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Ballpark's Debut: Not Perfect, but Still a Triumph

(By Preston Keres -- The Washington Post)
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By Raw Fisherfrom Marc Fisher's Blog
Tuesday, April 1, 2008

Grumpy editors, whiny stay-at-home fans and other chronically unsatisfied types were virtually begging for the bad news from Nationals Park on Sunday night. Surely, they said, it must have been a mess -- the roads, the trains, the shuttle, the food.

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Well, not really. The Opening Night vibe was celebratory bordering on giddy. But nobody's perfect, so before moving along to the Ten Best Things About Nats Park, here are the obligatory Five Worst Aspects of Washington's new stadium:

1. Food lines were long and slow. There are vastly more outlets at the new park than there were at RFK. But queues snaked across the extra-wide concourses, blocking foot traffic. Lines were especially daunting at the park's biggest culinary hit, Ben's Chili Bowl (but there's a secret solution to this, which I share below), and at Mayorga Coffee carts -- hardly surprising on such a chilly evening.

2. The more interesting and varied food is on the lower concourse and concentrated in the left field corner. But this is a stadium built to be wandered; if you're hungry, go exploring.

3. Some fans found the prices scary. Sports historian Dennis Tuttle was disappointed to see that a $39 ticket ended up costing him $48.75 after Ticketmaster's fees and "convenience" charge, plus the outrageous $1.75 fee for being allowed to print the ticket at home. But plenty of folks paid $10 for a ticket (or even $5) and brought their own sandwich and water. Baseball relies more than any other sport on the casual fan of modest means, and there are thousands of cheap seats at Nats Park.

4. The scoreboard, stunning as it is visually, is not yet being used as a good communicator of information. It does not yet show both team's lineups throughout the game, and it only briefly shows how each batter has done in previous at-bats.

5. The security obsession that infected the government after the Oklahoma City bombings and 9/11 has wormed its way into the ballpark. WUSA (Channel 9) reporter Dave Statter witnessed uniformed Secret Service officers forcing a visitor from Minnesota to delete photos from his digital camera because the fan dared to photograph the stadium's exterior, perhaps including a security checkpoint. The Secret Service also tried to stop Channel 9 from shooting the building, but Statter rightfully told the officers to stuff it. Let's hope this silliness is limited to the day of the presidential visit to Nats Park.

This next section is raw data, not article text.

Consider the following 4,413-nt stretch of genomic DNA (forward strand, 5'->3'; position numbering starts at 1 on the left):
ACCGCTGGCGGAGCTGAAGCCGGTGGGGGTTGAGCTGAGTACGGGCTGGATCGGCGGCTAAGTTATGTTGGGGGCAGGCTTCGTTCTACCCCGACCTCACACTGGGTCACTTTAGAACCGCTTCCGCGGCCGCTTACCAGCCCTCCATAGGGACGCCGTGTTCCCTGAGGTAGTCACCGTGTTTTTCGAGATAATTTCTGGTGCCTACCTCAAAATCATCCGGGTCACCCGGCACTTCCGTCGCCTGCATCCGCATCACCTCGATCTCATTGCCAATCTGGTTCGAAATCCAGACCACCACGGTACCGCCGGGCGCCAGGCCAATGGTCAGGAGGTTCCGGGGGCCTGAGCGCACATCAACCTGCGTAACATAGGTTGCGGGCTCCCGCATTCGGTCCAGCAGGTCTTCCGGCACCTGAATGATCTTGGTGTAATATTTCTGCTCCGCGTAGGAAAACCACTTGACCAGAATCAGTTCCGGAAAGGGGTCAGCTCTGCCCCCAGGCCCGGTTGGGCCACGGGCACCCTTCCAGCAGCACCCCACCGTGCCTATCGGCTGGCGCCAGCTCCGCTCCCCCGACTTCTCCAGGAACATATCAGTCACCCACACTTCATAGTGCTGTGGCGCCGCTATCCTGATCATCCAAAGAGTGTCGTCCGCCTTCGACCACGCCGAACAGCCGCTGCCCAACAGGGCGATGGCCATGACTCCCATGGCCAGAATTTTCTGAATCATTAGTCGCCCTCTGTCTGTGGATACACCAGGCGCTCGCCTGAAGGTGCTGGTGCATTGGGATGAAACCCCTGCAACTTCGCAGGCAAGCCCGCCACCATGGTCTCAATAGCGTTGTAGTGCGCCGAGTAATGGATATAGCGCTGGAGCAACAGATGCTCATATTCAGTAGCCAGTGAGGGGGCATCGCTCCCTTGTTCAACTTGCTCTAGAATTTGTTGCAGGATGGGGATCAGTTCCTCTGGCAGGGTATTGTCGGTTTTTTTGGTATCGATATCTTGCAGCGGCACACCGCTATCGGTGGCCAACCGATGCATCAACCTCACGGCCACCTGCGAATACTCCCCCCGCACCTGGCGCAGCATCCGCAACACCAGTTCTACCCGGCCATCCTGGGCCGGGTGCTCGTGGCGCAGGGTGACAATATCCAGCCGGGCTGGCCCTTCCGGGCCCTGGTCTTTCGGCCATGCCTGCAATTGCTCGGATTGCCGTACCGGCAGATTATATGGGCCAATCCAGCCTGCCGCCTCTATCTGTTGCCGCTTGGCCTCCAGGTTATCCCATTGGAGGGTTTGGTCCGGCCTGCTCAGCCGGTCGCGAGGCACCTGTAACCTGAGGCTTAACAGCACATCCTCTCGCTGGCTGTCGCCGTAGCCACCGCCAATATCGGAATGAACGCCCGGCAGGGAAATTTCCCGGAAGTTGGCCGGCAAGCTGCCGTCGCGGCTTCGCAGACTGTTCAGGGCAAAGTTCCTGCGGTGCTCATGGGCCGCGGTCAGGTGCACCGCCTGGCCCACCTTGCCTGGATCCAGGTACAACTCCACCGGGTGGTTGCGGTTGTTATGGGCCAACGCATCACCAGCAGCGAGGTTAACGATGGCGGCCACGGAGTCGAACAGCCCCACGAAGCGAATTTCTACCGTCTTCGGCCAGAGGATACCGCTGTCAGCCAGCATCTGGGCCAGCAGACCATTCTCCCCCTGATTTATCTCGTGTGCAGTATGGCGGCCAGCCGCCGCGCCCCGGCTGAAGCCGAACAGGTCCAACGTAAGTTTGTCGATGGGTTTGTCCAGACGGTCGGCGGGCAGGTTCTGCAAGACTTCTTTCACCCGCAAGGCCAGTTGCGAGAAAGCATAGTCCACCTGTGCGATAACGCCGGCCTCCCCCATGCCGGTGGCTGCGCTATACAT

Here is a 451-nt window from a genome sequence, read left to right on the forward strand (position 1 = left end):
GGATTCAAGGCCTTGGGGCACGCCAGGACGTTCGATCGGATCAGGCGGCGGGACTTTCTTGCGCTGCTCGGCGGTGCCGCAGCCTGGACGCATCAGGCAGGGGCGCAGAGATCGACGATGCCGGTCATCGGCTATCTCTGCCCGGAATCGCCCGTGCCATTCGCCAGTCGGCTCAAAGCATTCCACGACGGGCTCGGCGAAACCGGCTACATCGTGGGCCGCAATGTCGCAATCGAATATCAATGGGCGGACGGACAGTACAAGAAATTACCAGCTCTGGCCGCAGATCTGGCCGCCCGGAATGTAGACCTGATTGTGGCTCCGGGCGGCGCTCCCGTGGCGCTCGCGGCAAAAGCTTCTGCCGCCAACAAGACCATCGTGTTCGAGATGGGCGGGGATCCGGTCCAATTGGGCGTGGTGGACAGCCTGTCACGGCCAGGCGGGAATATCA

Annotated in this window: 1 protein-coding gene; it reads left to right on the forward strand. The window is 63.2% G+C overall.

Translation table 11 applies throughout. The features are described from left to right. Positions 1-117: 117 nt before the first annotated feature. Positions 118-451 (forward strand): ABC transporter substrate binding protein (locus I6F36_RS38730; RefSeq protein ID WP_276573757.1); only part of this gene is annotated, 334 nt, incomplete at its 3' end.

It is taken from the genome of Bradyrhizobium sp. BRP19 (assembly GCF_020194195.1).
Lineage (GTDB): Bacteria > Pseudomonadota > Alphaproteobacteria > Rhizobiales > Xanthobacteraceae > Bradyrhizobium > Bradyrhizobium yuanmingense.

Okay, enough whining. On to the good stuff:

1. The building shouts "fan-friendly," from the almost solid wall of food outlets to seats that face the action no matter how cheap the ticket. The center field gate is just a long toss from the Metro station exit, which is too bad, because the far more appealing entrance is the one few fans see, the dramatic ramp up into the home plate entrance at South Capitol Street and Potomac Avenue SE.

2. I'm not one for whiz-bang non-baseball distractions, but the interactive gaming facility behind the center field restaurant offers free MLB '08 PlayStation 3 game consoles, Guitar Hero games, karaoke and a driving simulator so new the instructions are still only in Japanese.

3. The amazing clarity of the scoreboard is the best ad I've seen for high-def.

4. The foul territory in some places provides plenty of running room for fielders to chase pop-ups, but behind home plate, the tight space means we are likely to see some exciting plays by catchers. I ran my hand along the edge of the granite-topped bluestone wall behind the plate and came up with scratches; imagine what might happen when a catcher barrels into that wall at full speed.


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